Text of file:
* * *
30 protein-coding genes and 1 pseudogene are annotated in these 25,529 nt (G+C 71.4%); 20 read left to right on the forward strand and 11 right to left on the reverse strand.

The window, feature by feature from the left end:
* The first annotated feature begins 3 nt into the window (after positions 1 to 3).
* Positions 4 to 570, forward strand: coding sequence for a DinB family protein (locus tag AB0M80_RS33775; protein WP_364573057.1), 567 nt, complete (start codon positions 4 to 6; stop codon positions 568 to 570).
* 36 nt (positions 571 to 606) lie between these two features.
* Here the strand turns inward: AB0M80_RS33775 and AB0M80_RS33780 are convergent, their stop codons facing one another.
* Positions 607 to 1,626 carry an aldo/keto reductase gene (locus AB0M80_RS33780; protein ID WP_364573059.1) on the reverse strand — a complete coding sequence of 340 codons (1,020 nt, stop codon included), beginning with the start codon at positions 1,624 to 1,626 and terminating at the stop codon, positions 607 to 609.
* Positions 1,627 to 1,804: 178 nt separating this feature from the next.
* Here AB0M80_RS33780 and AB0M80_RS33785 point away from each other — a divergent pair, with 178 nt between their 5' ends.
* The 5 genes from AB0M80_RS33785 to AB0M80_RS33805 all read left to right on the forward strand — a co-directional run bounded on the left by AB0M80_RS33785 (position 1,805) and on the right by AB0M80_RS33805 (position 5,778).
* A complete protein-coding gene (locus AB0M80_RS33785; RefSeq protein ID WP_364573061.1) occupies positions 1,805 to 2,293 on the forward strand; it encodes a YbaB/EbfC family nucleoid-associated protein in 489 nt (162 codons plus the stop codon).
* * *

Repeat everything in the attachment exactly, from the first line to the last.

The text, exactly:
30 protein-coding genes and 1 pseudogene are annotated in these 25,529 nt (G+C 71.4%); 20 read left to right on the forward strand and 11 right to left on the reverse strand.

The window, feature by feature from the left end:
* The first annotated feature begins 3 nt into the window (after positions 1 to 3).
* Positions 4 to 570, forward strand: coding sequence for a DinB family protein (locus tag AB0M80_RS33775; protein WP_364573057.1), 567 nt, complete (start codon positions 4 to 6; stop codon positions 568 to 570).
* 36 nt (positions 571 to 606) lie between these two features.
* Here the strand turns inward: AB0M80_RS33775 and AB0M80_RS33780 are convergent, their stop codons facing one another.
* Positions 607 to 1,626 carry an aldo/keto reductase gene (locus AB0M80_RS33780; protein ID WP_364573059.1) on the reverse strand — a complete coding sequence of 340 codons (1,020 nt, stop codon included), beginning with the start codon at positions 1,624 to 1,626 and terminating at the stop codon, positions 607 to 609.
* Positions 1,627 to 1,804: 178 nt separating this feature from the next.
* Here AB0M80_RS33780 and AB0M80_RS33785 point away from each other — a divergent pair, with 178 nt between their 5' ends.
* The 5 genes from AB0M80_RS33785 to AB0M80_RS33805 all read left to right on the forward strand — a co-directional run bounded on the left by AB0M80_RS33785 (position 1,805) and on the right by AB0M80_RS33805 (position 5,778).
* A complete protein-coding gene (locus AB0M80_RS33785; RefSeq protein ID WP_364573061.1) occupies positions 1,805 to 2,293 on the forward strand; it encodes a YbaB/EbfC family nucleoid-associated protein in 489 nt (162 codons plus the stop codon).